March 20, 2018
Robert P. Langlands, Institute for Advanced Study, has been named the winner of the 2018 Abel Prize for his visionary program, which bears his name, that connects representation theory to number theory. Langlands will receive an award of 6 million Norwegian kroner (about US$760,000).
It is my great pleasure to congratulate Professor Robert P. Langlands, winner of the 2018 Abel Prize. Robert Langlands is one of the most distinguished mathematicians alive today and a towering figure in the history of modern mathematics. His insights, which grew out of penetrating technical work early in his career, have transformed and enriched both number theory and representation theory. The deep relations between the two subjects that he predicted and probed have guided the work of countless mathematicians over the last 50 years.---AMS President Kenneth A. Ribet
From "A biography of Robert P. Langlands," by Alexander Bellos:
"In January 1967, Robert Langlands, a 30-year-old associate professor at Princeton, wrote a letter to the great French mathematician André Weil, aged 60, outlining some of his new mathematical insights. 'If you are willing to read it as pure speculation I would appreciate that,' he wrote. “If not – I am sure you have a waste basket handy.' Langlands’ modesty now reads like an almost comic piece of understatement. His 17-page letter introduced a theory that created a whole new way of thinking about mathematics: it suggested deep links between two areas, number theory and harmonic analysis, that had previously been considered unrelated."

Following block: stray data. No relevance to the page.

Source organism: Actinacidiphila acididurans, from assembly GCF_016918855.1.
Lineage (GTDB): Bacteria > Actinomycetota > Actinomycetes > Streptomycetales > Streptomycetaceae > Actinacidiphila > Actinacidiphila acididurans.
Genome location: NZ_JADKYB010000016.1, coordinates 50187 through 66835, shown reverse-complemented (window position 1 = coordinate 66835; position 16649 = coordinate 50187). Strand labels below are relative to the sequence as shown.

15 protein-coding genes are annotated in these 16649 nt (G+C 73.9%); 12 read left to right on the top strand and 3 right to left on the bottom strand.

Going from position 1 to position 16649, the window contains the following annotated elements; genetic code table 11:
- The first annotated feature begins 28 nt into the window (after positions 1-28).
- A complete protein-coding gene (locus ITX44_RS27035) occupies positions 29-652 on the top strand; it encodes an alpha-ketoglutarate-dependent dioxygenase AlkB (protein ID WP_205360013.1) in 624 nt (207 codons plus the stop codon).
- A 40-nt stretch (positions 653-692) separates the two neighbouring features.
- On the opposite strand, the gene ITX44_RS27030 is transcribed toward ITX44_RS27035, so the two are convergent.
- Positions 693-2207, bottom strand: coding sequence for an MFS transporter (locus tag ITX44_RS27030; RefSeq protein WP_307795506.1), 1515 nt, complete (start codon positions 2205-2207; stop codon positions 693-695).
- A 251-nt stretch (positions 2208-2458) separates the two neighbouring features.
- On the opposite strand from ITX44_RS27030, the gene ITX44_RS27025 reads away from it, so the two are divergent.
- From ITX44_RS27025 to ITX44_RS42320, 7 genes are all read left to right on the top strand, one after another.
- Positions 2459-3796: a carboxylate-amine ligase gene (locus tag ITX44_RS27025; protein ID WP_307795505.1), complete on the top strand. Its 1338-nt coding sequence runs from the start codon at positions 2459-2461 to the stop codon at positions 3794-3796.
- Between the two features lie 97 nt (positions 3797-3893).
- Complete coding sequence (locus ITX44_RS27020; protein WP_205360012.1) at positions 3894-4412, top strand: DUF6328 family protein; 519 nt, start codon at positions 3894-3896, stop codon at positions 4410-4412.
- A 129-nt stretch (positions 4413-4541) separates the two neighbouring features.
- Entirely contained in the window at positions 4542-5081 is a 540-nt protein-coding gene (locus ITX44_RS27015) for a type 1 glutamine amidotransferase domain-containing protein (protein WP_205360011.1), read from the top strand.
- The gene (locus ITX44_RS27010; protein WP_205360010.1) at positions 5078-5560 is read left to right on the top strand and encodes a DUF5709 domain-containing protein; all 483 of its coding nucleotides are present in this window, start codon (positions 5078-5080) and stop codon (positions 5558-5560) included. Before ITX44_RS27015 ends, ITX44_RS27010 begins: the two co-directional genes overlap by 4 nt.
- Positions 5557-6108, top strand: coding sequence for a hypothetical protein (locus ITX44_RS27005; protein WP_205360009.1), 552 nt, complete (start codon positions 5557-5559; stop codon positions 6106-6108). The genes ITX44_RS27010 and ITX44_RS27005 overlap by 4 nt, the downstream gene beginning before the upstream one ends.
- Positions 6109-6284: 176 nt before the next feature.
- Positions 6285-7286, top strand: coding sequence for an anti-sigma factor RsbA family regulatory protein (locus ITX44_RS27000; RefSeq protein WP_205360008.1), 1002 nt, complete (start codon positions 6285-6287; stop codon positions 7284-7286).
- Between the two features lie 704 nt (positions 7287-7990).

Among his many honors, Langlands has previously received the Cole Prize in Number Theory (1982, shared with Barry Mazur), the Wolf Prize (1995-96, shared with Andrew Wiles), the Steele Prize for Seminal Contribution to Research (2005), the Nemmers Prize (2006), the Shaw Prize (2007, shared with Richard Taylor), and was a member of the inaugural class of AMS Fellows (2012). Langlands will receive the Abel Prize in Oslo on May 22.
First awarded in 2003, the Abel Prize is given by the Norwegian Academy of Science and Letters. Read more about Langland’s life and work, including the full citation, "A biography of Robert P. Langlands," by Alexander Bellos, and "17 handwritten pages that shaped a whole area of mathematical research," by Arne B. Sletsjøe. (Photo: Randall Hagadorn/Institute for Advanced Study )
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